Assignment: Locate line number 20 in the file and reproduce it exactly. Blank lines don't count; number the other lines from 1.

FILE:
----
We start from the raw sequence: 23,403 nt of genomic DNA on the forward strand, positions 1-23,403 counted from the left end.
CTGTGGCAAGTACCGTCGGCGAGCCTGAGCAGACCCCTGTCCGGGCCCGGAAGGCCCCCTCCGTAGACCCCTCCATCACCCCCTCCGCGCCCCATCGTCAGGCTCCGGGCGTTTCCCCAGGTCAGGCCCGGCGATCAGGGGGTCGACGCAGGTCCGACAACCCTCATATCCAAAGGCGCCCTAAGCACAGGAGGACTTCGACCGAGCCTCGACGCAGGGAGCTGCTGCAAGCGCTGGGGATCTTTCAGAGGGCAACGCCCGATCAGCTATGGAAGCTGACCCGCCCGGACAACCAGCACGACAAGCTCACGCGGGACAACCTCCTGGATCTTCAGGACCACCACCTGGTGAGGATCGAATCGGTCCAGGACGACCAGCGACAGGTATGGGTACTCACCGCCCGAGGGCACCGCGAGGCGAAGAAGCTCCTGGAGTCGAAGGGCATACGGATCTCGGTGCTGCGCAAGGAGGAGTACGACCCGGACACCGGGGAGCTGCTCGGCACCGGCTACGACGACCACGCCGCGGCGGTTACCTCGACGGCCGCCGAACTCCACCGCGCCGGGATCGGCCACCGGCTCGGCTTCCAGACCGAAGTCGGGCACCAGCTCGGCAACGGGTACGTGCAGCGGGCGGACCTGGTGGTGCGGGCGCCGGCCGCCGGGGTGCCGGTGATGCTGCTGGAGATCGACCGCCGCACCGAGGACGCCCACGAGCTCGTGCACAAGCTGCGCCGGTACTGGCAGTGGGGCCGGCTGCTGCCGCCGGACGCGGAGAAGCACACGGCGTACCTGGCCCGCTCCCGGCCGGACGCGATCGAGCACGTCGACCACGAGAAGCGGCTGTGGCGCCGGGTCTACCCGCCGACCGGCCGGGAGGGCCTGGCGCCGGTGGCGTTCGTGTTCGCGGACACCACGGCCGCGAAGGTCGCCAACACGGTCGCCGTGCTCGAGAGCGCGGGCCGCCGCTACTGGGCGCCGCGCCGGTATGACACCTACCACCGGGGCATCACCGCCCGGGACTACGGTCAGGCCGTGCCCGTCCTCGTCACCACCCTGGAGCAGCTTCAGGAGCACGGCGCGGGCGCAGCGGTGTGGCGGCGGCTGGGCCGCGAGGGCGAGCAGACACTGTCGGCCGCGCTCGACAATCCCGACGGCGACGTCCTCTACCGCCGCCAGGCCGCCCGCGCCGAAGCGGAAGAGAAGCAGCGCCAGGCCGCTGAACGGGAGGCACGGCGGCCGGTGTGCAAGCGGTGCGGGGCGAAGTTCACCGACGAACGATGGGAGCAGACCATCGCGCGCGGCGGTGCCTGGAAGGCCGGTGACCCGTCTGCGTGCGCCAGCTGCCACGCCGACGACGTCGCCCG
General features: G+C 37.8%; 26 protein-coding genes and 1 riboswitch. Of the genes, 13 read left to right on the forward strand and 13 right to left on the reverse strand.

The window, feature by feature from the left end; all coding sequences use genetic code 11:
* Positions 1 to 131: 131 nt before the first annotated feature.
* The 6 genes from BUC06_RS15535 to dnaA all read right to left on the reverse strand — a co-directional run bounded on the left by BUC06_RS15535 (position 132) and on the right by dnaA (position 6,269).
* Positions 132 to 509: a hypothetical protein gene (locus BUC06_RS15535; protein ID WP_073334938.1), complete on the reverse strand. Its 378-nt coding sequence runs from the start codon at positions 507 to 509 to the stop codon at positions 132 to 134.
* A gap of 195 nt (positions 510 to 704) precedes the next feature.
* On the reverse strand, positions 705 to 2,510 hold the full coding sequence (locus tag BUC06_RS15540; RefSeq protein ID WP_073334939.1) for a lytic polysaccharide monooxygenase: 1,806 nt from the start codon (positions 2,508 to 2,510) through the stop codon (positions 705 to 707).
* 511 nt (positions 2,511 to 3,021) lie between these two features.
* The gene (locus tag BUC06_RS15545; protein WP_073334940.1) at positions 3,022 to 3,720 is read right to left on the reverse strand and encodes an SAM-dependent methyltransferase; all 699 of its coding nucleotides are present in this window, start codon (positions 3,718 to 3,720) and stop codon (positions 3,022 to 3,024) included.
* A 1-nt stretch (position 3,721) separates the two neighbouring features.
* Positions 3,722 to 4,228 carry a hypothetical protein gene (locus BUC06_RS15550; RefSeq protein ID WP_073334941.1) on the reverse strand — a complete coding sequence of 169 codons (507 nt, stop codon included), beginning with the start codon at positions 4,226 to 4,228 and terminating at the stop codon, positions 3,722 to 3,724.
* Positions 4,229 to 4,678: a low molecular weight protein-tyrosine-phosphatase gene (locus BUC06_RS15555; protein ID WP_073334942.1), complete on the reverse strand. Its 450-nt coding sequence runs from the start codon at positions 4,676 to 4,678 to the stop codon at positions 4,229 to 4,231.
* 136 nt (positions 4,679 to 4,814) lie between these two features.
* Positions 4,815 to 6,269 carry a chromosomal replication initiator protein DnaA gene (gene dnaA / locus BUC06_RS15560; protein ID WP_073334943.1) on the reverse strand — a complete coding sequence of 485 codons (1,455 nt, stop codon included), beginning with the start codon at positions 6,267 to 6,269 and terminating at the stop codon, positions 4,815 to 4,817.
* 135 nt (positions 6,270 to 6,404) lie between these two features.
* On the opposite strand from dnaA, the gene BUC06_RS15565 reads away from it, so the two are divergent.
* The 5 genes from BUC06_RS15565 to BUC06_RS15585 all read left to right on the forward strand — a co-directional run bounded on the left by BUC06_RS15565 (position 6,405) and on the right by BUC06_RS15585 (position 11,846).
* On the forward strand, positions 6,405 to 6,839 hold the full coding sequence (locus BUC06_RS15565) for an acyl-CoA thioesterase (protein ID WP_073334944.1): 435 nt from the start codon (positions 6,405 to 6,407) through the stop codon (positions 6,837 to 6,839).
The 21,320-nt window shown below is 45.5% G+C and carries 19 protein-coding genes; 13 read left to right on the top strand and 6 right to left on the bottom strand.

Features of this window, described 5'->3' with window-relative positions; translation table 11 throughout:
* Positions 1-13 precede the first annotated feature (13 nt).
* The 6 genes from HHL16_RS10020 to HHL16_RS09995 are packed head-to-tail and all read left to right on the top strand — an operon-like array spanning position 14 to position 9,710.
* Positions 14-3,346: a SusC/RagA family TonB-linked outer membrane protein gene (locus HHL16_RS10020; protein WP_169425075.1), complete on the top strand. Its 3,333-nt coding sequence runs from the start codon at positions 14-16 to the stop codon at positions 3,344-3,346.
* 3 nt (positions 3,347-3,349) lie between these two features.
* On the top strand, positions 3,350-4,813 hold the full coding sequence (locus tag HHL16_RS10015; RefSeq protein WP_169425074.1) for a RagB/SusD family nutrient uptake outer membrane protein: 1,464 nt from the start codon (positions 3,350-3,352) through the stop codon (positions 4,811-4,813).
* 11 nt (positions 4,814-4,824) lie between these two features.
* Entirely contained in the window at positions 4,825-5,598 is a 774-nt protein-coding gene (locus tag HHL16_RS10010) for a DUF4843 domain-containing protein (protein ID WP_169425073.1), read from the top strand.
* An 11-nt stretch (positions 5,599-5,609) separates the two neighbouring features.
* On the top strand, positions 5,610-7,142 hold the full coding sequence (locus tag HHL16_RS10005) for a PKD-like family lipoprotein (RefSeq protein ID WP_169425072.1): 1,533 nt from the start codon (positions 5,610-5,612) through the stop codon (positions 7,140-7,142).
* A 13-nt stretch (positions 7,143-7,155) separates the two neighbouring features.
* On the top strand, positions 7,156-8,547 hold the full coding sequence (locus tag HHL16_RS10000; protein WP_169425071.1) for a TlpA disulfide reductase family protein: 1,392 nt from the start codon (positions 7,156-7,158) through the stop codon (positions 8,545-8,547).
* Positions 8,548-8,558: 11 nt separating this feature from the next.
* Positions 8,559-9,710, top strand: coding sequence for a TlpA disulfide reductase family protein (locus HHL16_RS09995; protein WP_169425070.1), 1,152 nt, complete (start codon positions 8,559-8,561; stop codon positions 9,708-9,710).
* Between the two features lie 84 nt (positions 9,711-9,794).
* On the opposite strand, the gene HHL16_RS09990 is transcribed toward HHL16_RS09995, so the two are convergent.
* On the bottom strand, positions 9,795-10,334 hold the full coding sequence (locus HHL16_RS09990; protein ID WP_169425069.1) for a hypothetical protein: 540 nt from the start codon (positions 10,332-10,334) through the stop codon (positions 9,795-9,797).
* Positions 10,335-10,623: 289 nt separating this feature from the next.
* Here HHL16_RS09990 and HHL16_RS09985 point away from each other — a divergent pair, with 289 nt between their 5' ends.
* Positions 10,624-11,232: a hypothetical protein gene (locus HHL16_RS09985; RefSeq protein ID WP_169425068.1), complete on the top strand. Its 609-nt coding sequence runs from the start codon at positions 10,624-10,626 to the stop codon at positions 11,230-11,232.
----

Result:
* On the forward strand, positions 6,405 to 6,839 hold the full coding sequence (locus BUC06_RS15565) for an acyl-CoA thioesterase (protein ID WP_073334944.1): 435 nt from the start codon (positions 6,405 to 6,407) through the stop codon (positions 6,837 to 6,839).